Impacts of 2018 elections on Indonesian economy

By Fitri Bintang Timur and Grace Dewi


Indonesia is bracing for simultaneous elections across 171 regions later this year and the preparations are ongoing. These elections are critical as they will directly determine the leadership of key rich provinces, such as East Kalimantan, Riau, South Sulawesi and the three most populous provinces in Java.

With almost 70 percent of Indonesia’s population expected to vote, the parties winning the upcoming elections may influence the political dynamics of future national leadership. The economy, too, is likely to gain momentum as political spending rises. According to the General Elections Commission (KPU), the simultaneous local elections will cost the central and local governments Rp 11.3 trillion (US$850 million).

On top of this official cost of administering the elections and counting the votes, there is also the price of maintaining security and order. Additionally, there is also spending incurred by political parties and candidates on media campaigns, lobbying and, perhaps, vote-buying.

These multiple costs inflate the amount of election spending. In the 2014 general election for example, Bank Indonesia estimated that election-related spending provided the national gross domestic product (GDP), which at the time was suffering from low commodity prices, with a boost of 0.1 percent, or nearly $9 billion.

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According to Home Ministry research and development data on the 2015 local elections, the cost for a candidate pair running for a city or regency leadership could reach Rp 30 billion, while for gubernatorial leadership the cost rose to the tune of Rp 100 billion.

With elections held in 17 provinces, 39 cities and 115 regencies in June, the total cost incurred by candidates could amount to Rp 6.3 trillion. Considering all costs combined, for such high spending, there is a need to determine whether, and in what manner, the local elections will impact on the Indonesian economy.

Arguably, the impacts of the local elections on the national economy can be grasped in three ways:

First, they may affect Indonesia’s exchange rate. Economic theory predicts that at equilibrium exchange rates are driven by greed and fear.

Those who are confident that the value of the rupiah will remain strong will choose to hold rupiah. Those who fear that the elections will be tumultuous and result in a less productive Indonesia will choose to exchange rupiah for other more stable currencies. When the collective fear exceeds confidence in rupiah, then the overall exchange rate will weaken. Furthermore, there are those who seek profit from this volatility, which adds to the stress on a currency.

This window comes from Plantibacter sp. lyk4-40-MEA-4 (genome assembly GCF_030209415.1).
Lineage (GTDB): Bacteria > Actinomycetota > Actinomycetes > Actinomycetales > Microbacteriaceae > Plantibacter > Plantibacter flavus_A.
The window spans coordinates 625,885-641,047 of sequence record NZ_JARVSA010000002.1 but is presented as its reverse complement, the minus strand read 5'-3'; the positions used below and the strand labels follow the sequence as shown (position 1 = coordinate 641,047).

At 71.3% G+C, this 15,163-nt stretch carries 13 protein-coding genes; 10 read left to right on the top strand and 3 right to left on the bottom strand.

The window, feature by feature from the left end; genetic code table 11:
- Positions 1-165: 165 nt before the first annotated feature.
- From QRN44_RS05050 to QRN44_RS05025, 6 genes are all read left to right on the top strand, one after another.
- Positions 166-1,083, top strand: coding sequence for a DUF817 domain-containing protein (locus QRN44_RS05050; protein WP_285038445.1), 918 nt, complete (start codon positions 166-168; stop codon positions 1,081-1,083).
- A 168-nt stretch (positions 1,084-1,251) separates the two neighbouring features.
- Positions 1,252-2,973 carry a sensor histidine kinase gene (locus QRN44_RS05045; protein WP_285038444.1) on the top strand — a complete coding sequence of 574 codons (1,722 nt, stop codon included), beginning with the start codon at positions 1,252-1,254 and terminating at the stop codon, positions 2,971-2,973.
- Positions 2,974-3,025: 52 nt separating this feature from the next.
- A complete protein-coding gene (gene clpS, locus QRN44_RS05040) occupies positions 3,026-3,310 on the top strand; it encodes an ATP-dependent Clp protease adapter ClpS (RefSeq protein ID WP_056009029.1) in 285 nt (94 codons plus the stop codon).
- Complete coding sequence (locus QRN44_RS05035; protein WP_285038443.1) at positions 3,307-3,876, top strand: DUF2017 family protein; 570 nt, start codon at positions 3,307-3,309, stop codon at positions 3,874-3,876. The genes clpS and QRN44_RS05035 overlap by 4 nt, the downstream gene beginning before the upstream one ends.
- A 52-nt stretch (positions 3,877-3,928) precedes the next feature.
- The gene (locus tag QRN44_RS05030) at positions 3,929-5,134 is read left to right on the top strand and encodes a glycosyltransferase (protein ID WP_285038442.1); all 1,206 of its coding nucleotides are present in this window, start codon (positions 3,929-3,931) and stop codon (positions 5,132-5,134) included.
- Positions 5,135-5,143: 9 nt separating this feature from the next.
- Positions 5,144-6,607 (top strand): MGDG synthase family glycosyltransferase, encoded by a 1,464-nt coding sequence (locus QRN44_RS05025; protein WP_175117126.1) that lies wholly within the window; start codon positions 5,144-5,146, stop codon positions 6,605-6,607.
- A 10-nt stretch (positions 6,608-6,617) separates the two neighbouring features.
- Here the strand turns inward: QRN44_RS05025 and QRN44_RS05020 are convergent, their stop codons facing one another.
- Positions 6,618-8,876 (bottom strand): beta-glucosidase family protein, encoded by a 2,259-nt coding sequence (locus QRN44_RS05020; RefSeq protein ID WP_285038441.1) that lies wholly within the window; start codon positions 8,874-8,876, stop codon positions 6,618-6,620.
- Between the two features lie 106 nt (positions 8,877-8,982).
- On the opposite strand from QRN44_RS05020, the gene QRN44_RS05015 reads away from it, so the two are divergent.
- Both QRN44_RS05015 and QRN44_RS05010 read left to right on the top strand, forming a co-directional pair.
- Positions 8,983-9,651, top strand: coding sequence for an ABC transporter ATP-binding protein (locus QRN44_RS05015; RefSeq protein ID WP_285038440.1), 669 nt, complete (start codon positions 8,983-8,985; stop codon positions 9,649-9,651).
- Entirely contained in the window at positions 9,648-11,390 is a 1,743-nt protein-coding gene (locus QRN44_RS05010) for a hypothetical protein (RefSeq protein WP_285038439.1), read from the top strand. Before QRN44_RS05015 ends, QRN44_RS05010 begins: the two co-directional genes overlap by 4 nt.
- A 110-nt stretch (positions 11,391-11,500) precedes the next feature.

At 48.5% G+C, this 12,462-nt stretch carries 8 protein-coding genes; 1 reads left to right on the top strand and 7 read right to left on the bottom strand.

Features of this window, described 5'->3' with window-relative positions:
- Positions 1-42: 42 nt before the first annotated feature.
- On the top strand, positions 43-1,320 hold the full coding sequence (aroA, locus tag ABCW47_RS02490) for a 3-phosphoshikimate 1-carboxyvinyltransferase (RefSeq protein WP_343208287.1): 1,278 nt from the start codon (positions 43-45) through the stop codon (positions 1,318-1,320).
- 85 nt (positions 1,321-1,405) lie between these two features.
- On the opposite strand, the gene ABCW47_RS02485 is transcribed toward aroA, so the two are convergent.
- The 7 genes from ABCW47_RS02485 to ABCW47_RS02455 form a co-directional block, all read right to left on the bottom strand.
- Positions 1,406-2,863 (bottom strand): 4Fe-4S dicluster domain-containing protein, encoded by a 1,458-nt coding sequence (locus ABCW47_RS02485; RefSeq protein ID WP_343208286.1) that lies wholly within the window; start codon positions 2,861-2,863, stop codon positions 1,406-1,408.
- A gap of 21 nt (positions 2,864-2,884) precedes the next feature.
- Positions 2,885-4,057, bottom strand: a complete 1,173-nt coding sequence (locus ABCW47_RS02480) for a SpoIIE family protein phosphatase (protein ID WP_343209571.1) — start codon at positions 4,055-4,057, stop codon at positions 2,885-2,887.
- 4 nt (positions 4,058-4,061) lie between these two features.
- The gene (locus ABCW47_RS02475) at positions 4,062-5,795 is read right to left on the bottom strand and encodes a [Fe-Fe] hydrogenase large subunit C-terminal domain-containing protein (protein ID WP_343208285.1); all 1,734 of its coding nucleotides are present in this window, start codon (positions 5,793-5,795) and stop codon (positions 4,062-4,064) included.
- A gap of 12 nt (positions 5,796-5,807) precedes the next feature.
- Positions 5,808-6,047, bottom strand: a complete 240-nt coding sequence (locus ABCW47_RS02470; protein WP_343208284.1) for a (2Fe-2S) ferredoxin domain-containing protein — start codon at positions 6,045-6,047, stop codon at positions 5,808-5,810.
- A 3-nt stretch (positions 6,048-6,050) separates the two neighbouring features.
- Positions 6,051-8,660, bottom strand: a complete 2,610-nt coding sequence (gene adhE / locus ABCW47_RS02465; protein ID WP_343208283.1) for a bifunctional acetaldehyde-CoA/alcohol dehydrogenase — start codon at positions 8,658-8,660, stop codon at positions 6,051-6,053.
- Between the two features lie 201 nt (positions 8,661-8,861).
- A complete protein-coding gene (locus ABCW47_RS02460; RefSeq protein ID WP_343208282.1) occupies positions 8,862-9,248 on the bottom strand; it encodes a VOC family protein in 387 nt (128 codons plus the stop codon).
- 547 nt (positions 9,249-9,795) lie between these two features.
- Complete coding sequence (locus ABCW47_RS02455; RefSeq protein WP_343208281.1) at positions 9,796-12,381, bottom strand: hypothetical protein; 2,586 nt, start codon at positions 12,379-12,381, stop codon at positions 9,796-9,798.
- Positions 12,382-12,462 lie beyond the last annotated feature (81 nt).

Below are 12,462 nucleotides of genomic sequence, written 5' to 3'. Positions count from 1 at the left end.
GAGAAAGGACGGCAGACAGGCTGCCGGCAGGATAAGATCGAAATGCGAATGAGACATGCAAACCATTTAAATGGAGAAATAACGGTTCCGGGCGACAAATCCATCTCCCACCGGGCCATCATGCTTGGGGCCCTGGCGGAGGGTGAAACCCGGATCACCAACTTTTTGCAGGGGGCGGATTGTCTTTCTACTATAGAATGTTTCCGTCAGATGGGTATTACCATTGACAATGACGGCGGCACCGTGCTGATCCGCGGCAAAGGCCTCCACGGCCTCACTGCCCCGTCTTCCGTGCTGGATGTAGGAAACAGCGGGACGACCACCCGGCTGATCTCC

Second, the elections may also have an impact on foreign investment — both direct and portfolio investment — for the same reasons as the degree of confidence in Indonesia’s future sustainability. Therefore, when investors, and the world in general, are confident that the election process will run orderly and reflect free and fair democratic values, a positive impact on the economy can be expected.

Lastly, the local elections also influence economic productivity, and can affect productivity at multiple levels. They impact workers whose time, energy and attentions are absorbed not only by work, but also by the increased intensity of politics in daily lives — such as the hustle and bustle of campaigns; the need to examine candidates’ quality, promises, attributes; and perhaps even the contemplation on how to cultivate this election time to gain the most, and perhaps, the only attention of local politicians.

That said, election times also impact the productivity of politicians holding government offices who are running for re-election. Instead of being able to fully concentrate on issues of governance at hand, inevitably, such politicians have to allocate attention and resources for the success of their campaigns. This will then slow down the local government’s effectiveness and, in turn, reduce economic productivity.

Based on those considerations, it is safe to conclude that the impacts of the 2018 local elections on the economy could go both ways: positive and negative. Positively, if the elections can be organized in an orderly manner, reflecting a mature and educated political process, which builds Indonesia for the better. Negatively, if the election management is disorganized and the political process is turbulent, especially when contesting candidates use scare tactics imbued with identity politics that may be useful for short term vote gains, but which create long-term social insecurity that can be unfriendly to investors and business.

It is important to stress that the way local elections go will depend primarily on the capacity and the intention of the election organizers and participants. Elections can be educative and are certainly a democratic method of appointing local leaders, from which society can collectively benefit. Through campaigning, political candidates are able to educate the masses about politics and economics — such as on the issues, opportunities and challenges that a particular region has, and how their proposed policies can address challenges and seize opportunities.

Unfortunately, learning from the Jakarta election last year, a political campaign can be spun to appeal to voters’ emotions and to bandwagon on identity politics in a negative, non-collaborative manner. When this happens, the positive impact of an election can be compromised, which affects the economy negatively. It is hoped that in the coming elections, Indonesia can rise above petty politics and make way for quality democracy.


The writers are researchers at Centre for Strategic and International Studies (CSIS), Jakarta.


Published in Jakarta Post, 18 January 2018


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